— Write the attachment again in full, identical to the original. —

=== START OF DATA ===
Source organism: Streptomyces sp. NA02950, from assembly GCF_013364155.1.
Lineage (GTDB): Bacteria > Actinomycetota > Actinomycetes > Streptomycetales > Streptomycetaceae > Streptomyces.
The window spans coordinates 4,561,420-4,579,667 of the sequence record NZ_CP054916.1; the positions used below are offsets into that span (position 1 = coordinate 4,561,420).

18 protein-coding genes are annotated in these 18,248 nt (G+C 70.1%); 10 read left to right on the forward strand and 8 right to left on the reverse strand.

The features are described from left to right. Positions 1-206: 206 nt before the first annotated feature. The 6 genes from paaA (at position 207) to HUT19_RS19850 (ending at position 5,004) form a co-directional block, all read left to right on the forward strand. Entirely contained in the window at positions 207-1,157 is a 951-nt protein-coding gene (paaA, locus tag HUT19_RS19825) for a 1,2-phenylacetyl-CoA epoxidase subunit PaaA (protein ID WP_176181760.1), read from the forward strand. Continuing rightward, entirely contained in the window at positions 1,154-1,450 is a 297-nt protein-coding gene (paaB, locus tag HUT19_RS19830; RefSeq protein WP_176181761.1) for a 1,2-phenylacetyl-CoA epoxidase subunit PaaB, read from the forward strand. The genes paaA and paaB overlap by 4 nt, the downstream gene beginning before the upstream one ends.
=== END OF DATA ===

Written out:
Source organism: Streptomyces sp. NA02950, from assembly GCF_013364155.1.
Lineage (GTDB): Bacteria > Actinomycetota > Actinomycetes > Streptomycetales > Streptomycetaceae > Streptomyces.
The window spans coordinates 4,561,420-4,579,667 of the sequence record NZ_CP054916.1; the positions used below are offsets into that span (position 1 = coordinate 4,561,420).

18 protein-coding genes are annotated in these 18,248 nt (G+C 70.1%); 10 read left to right on the forward strand and 8 right to left on the reverse strand.

The features are described from left to right. Positions 1-206: 206 nt before the first annotated feature. The 6 genes from paaA (at position 207) to HUT19_RS19850 (ending at position 5,004) form a co-directional block, all read left to right on the forward strand. Entirely contained in the window at positions 207-1,157 is a 951-nt protein-coding gene (paaA, locus tag HUT19_RS19825) for a 1,2-phenylacetyl-CoA epoxidase subunit PaaA (protein ID WP_176181760.1), read from the forward strand. Continuing rightward, entirely contained in the window at positions 1,154-1,450 is a 297-nt protein-coding gene (paaB, locus tag HUT19_RS19830; RefSeq protein WP_176181761.1) for a 1,2-phenylacetyl-CoA epoxidase subunit PaaB, read from the forward strand. The genes paaA and paaB overlap by 4 nt, the downstream gene beginning before the upstream one ends.